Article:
What’s Going On At Oregon?
Hubris, according to Webster’s, is “exaggerated pride or self-confidence.” Which, at the risk of playing amateur psychologist, would seem to be a problem at the University of Oregon. Let’s review the past couple weeks:
— Oregon fired its basketball coach without asking, “Can we get anybody better?”
— The school fired its athletic director and then turned the proceedings into a public-relations nightmare, proving that it’s not a good idea to have a public employee work without a contract. Nor is it a good idea to greet a mini-scandal with secrecy and silence.
— The university president obliquely chastised the athletic department’s business practices, and then allowed the man responsible for the situation — former AD Pat Kilkenny — to fly around the country in search of the school’s next basketball coach. If he finds one, better get it in writing this time.
It hasn’t been a smooth couple of months for University of Oregon athletics, and that’s not including the football team’s familiarity with the criminal justice system. And the weird thing is, each of those situations would seem to fit the definition of hubris. Or arrogance or avarice or conceit. Choose your own description. This is a school, after all, that saw fit to allow a booster — Kilkenny — to buy out the previous AD’s contract and then take his job.
Now, your typical fan doesn’t care about any of this, other than the hiring of a new basketball coach. But as the Oregon athletic department drifts further and further away from the educational mission of the university, acting like a rogue battalion with merely a passing acquaintance to the rest of the school, the situation threatens to overshadow the success on the field.
Take the search for a basketball coach. Initially, fans threw out names such as Rick Pitino and Billy Donovan. Why would coaches who have won national championships consider Oregon? Well, because it’s Oregon. It’s big, bad, wealthy Oregon, where no cost is too great and the ties to Nike give the program national cache. Or so they think.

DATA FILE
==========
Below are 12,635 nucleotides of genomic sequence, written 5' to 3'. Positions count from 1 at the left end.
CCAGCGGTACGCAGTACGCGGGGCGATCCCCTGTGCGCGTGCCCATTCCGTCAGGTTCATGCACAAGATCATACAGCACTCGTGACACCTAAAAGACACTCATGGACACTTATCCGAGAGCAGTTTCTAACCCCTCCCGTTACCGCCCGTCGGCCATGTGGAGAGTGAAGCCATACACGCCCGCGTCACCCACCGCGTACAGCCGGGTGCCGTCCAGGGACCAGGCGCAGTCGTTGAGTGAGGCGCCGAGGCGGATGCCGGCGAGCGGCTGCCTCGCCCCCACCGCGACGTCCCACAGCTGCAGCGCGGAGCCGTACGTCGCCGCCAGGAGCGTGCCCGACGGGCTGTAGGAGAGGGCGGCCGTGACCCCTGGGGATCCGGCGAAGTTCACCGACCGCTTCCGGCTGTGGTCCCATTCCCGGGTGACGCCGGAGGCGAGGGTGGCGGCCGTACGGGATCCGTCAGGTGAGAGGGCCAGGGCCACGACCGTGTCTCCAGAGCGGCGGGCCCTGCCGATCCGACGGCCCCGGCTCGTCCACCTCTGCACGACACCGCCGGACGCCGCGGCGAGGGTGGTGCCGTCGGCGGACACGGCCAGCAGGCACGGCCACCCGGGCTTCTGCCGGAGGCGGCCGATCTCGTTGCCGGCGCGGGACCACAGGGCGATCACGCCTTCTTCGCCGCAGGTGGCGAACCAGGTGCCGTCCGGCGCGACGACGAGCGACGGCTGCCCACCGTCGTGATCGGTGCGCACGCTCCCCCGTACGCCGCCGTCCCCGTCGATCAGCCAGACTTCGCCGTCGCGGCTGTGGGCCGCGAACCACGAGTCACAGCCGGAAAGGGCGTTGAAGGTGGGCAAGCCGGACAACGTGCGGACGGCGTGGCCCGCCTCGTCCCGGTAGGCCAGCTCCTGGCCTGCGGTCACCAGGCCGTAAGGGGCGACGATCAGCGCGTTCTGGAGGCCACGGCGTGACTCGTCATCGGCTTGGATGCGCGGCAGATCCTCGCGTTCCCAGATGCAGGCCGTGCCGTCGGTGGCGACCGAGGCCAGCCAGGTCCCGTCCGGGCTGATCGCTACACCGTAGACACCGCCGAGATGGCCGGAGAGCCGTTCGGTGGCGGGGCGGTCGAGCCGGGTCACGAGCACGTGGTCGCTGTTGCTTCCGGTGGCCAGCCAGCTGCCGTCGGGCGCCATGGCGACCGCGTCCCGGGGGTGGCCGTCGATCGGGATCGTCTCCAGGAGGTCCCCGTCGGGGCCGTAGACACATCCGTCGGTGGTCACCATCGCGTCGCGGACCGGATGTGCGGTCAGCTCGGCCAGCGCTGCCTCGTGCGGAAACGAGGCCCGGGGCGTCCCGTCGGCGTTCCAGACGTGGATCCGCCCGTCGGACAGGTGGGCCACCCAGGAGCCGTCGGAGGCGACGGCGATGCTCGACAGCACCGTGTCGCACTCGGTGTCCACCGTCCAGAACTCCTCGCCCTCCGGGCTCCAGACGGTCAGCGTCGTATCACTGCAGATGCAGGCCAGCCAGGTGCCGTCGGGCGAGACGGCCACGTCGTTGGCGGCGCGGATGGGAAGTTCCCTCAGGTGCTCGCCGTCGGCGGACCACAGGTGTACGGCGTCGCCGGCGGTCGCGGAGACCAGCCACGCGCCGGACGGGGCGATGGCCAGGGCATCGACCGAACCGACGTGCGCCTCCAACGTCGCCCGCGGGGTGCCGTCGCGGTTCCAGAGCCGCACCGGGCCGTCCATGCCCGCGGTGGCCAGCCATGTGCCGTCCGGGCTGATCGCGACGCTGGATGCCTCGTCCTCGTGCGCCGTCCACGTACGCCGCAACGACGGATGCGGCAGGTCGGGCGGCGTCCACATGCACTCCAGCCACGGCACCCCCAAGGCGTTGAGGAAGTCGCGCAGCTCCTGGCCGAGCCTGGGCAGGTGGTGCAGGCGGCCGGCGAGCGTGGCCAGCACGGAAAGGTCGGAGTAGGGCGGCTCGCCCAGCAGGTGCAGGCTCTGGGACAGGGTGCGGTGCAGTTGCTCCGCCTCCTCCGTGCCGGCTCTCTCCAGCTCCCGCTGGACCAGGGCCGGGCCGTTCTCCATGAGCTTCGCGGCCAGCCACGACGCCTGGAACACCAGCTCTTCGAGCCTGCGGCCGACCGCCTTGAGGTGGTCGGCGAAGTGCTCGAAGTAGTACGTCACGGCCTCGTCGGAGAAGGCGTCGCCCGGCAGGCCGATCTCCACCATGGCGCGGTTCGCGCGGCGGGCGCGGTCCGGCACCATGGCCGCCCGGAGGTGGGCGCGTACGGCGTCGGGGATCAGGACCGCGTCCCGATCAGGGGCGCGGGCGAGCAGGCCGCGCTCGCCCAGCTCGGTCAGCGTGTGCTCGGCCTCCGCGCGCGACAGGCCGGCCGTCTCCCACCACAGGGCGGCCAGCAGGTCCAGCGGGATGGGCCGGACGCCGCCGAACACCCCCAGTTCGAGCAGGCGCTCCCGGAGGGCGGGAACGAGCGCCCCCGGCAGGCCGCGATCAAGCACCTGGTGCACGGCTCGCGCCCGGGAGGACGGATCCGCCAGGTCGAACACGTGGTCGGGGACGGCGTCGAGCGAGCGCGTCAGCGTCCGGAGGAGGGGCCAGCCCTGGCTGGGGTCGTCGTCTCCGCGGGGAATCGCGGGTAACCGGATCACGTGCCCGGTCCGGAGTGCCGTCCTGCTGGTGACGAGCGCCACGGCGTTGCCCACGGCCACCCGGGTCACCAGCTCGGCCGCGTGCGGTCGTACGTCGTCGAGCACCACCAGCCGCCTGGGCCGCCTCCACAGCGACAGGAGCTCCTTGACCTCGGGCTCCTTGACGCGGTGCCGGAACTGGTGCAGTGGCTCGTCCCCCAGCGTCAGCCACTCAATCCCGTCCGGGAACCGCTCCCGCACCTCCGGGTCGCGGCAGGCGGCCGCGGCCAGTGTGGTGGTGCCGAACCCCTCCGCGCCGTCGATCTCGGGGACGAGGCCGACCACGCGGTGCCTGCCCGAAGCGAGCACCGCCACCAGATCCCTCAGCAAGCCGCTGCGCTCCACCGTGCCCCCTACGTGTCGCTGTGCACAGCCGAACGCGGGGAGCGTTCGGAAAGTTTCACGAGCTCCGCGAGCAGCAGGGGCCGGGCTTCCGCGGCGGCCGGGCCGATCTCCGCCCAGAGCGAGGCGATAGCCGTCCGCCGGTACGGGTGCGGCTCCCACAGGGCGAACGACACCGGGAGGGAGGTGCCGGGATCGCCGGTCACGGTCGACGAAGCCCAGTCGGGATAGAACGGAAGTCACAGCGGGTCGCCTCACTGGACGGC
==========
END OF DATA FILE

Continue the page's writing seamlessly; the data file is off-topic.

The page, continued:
I don’t know whether Oregon attempted to contact Pitino or Donovan, but the mere idea that it could lure a coach of that stature smacked of hubris. Maybe the job just isn’t as attractive as the Ducks thought. And now that Mark Few, Brad Stevens, Steve Alford, Jamie Dixon and Mark Turgeon have turned down Oregon or signed contract extensions, any hire likely will be viewed as a disappointment. At this point, even P.J. Carlesimo looks good. Just kidding about that.
The problem, it would seem, is an inflated ego. And that’s a Catch-22 for the Ducks. Oregon’s ascension in college athletics has been remarkable, largely funded and fueled by the money and vision of Phil Knight, who apparently has turned the athletic department into his private little fiefdom.
Oregon got where it is by thinking big. It dared to believe it could be a national contender in football, something that most observers would have scoffed at 15 years ago. But it went out and did it. The Ducks have resurrected a baseball program, building a gorgeous new stadium. They have a $200 million basketball arena under construction. They have a fancy new academic center for athletes.
None of these things would be possible without so much hubris that you need a wheelbarrow to carry it. And if athletic success is that important to Oregon fans, then more power to them.
But I can’t help thinking I would be a little embarrassed if I were an Oregon grad. I can’t help thinking that being an athletic factory, with the inevitable-but-unfair implication that it diminishes a school’s academic credentials, would be worrisome. Knight has donated many, many millions to academic causes at the university, and vilifying him for his athletic donations is misguided; it’s his money, he can spend it how he wishes.
But the evidence suggests that the athletic department is out of control. Promoting excellence on the field is one thing, but allowing the department to act as a private entity at a public institution is unacceptable. The fact that the athletic director was working without a contract and then required a $2.3 million payout in order to be fired is an embarrassment. The fact that Kilkenny is in charge of the search for a basketball coach — and will have the court at Knight Arena named for him — is inexplicable.
You might be an Oregon fan. You might root for the Ducks and donate your hard-earned money to them. You might refer to the teams as “we.” But they aren’t your teams. They aren’t the university’s. The aren’t even the state of Oregon’s, regardless of the school’s status as a public institution. They are Phil Knight’s, and they reflect all the hubris that comes along with that.